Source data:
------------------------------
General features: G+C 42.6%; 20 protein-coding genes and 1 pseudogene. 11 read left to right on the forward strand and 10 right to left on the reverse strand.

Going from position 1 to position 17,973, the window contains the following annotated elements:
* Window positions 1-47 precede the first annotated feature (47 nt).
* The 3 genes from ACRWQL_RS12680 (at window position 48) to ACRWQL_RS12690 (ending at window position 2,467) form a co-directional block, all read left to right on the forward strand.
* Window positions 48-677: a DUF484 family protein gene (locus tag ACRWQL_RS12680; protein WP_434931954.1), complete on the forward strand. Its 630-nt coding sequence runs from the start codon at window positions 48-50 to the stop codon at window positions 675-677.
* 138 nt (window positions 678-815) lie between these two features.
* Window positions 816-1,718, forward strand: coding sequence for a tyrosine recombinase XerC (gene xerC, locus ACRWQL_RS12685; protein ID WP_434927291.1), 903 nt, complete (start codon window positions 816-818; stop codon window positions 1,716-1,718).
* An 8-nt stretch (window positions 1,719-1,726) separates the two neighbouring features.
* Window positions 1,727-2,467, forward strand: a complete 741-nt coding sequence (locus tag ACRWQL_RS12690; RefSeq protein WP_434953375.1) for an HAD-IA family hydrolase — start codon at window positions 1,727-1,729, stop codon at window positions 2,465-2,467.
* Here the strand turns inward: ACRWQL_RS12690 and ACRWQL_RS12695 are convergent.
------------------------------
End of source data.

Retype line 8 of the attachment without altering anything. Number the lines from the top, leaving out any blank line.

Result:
* An 8-nt stretch (window positions 1,719-1,726) separates the two neighbouring features.